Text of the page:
From March to September 2016 the team is joined by Guest Kats Emma Perot and Mike Mireles.

From April to September 2016 the team is also joined by InternKats Eleanor Wilson and Nick Smallwood.

Tuesday, 18 November 2014

Seeing stars and non-dominant rabbits: a couple of trade mark decisions and a rant

Seeing stars.  All sorts of things have been occupying this Kat's attention for the past few weeks so he hasn't been able to bring you any thoughts or comments about some of the more interesting Community trade mark (CTM) cases that have come from the EU's General Court. In one of these cases, Case T-342/12, Max Fuchs v OHIM, Les Complices, decided back in October, the General Court was faced with an opposition by Les Complices, the owner of CTM and French registrations for the five-pointed star on the left, maintaining that there was a likelihood of it being confused with the CTM applicant's five-pointed star on the right in respect of bags and clothing. Yes there was, said the court in upholding the Board of Appeal's decision, since they were visually similar, and conceptually identical and covered both identical and similar goods.

Now this is the interesting bit: the Board of Appeal's decision was based only on the opponent's earlier CTM -- which was revoked by OHIM's Cancellation Division after the Board gave its decision but before the General Court heard the appeal. Fuchs appealed, arguing that the opposition was devoid of purpose to the extent it was based on the earlier, now dead, CTM. No, said the court: not only could it be said that the opponent did have a legitimate interest in the opposition, but it was also the case that, since revocations don't have retrospective effect, they can't be taken into account anyway.

***************************************

Another interesting General Court ruling from early October can be found in Joined Cases T-122/13, T-123/13 and T-77/13 Laboratoires Polive v OHIM, Arbora & Ausonia SLU. Here an OHIM Board of Appeal upheld in part a set of oppositions to registration as a CTM of the word mark DODIE and two figurative signs containing the word DODIE (one in blue, shown here, the other in black and white) on the basis that they would likely be confused with earlier Spanish and Portuguese registrations of the word mark DODOT for a range of toiletries and babycare products. Said the court, setting aside the Board's decisions, the diphthong "ie" was unusual both in Spanish and in Portuguese. What's more the intonation and rhythm likely to be adopted by any Iberian trying to pronounce that word would be markedly different from the more familiar "ot" of DODOT. These differences reduced the visual and phonetic similarity to such a degree that no likelihood of confusion would arise in the minds of the relevant public.  There was also the small matter of a rabbit which -- contrary to the opponent's argument -- could not be said to be a negligible part of Laboratoire Polive's marks, even though the word itself remained the dominant element [hint to CTM applicants: maybe a smaller font and a more dominant rabbit are advisable in instances such as this ...].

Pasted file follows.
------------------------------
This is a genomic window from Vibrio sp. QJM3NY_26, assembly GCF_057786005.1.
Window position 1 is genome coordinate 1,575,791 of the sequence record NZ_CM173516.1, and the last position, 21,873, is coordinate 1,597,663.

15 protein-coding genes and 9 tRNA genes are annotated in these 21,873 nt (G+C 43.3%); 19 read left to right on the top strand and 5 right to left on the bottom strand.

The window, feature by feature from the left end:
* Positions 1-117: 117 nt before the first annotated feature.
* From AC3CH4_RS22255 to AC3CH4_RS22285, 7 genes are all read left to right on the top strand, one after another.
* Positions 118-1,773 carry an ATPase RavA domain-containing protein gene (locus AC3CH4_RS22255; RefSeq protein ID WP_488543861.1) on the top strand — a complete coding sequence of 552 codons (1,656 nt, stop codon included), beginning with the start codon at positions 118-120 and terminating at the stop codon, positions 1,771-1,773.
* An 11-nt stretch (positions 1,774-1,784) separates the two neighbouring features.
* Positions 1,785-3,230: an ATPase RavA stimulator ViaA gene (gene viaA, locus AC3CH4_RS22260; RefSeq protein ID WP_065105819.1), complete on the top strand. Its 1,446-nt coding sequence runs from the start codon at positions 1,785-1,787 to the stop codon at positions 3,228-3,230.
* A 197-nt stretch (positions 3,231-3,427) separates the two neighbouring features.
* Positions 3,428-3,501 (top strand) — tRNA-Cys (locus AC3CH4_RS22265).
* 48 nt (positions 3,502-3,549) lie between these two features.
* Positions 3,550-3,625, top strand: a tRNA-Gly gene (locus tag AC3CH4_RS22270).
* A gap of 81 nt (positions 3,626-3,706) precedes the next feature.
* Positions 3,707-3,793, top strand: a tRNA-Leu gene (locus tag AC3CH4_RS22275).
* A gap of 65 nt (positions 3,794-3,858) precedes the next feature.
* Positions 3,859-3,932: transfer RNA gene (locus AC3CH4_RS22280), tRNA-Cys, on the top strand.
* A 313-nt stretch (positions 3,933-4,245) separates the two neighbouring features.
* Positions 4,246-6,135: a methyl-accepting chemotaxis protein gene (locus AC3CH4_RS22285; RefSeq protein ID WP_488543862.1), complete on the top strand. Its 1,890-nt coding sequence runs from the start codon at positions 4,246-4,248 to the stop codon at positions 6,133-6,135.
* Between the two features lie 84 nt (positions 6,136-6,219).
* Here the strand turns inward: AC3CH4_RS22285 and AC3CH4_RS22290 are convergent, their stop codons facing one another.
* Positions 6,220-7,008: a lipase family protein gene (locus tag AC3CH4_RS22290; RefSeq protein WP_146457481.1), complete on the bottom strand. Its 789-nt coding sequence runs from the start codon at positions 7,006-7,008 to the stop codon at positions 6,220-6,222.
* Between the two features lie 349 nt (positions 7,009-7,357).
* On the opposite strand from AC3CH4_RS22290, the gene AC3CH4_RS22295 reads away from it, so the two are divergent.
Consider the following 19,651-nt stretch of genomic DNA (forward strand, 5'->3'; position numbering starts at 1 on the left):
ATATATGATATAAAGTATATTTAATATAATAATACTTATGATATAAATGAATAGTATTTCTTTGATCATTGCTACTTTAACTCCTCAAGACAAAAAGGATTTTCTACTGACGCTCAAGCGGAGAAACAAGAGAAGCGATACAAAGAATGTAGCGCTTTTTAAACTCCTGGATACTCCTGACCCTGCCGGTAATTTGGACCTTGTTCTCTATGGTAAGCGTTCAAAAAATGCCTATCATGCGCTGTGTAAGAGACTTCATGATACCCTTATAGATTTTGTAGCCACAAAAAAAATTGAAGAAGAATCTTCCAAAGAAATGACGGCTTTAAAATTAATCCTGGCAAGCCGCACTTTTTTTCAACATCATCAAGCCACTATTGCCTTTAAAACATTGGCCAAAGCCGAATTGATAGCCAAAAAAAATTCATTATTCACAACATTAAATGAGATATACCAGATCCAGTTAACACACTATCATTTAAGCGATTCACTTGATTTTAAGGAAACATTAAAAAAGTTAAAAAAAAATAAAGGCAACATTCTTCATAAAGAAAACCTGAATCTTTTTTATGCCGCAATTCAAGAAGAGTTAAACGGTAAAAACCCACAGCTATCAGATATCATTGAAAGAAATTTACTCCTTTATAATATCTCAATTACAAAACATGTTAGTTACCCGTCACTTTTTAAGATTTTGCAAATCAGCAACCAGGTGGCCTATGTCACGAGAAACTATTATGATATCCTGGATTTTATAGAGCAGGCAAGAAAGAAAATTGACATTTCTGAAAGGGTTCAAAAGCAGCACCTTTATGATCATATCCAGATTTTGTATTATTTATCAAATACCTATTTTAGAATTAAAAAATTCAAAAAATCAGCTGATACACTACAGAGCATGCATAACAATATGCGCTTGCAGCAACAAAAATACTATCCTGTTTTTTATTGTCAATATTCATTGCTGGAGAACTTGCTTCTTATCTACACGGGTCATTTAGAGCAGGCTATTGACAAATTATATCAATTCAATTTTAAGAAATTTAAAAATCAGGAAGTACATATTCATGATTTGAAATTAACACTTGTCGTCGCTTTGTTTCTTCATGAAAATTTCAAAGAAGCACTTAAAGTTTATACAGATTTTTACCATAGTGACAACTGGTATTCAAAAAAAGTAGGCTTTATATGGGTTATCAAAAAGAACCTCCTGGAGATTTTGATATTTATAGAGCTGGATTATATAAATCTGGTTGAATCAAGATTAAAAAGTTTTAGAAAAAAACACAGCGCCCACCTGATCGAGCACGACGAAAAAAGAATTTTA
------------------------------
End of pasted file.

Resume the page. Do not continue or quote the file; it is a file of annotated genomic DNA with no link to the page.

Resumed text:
***************************************

Trade mark oppositions:
don't expect a quick result
Says Merpel: in the first case the opposed CTM application was filed in December 2006; that's nearly eight years ago.  In the second case, the opposed application was filed more recently, this being just four and a half years ago.  In terms of litigation a few years is no big deal -- but in terms of businesses and their commercial plans, it's a hugely long time.  Merpel continues to believe that, for the sake of businesses and the markets in which they trade, oppositions based on likelihood of confusion alone should never be allowed to grind along at a snail's pace. She repeats, endlessly, something that other Kats have said from time to time: we are not talking about something as profound and technically difficult to resolve as the relationship of the claims in a patent to possibly relevant prior art: we are talking about whether, for example, the use by two different businesses of, in one case, the word DODOT and a logo with a rabbit and, in the other case, the word DODIE are likely to confuse purchasers of toiletries and babycare goods.

Not amused; confused
If the test of likelihood of confusion is treated as an issue of fact and not treated to some pseudo-scientific regime of legal tests and formulae which -- though we are used to them -- appear ridiculous to the layman, we can fast-track oppositions and deal with them in a matter of weeks, if not days. It would be great if some trade mark-granting office could experiment by setting up an opposition "hit squad" to tackle each opposition as soon as it arises, getting the parties together on Skype (or some other conferencing medium) and assembling a sample panel of relevant consumers who can act as guinea pigs when shown the marks and say "yes, we are confused" or "don't be so silly!"

No comments:

Subscribe to the IPKat's posts by email here

Just pop your email address into the box and click 'Subscribe':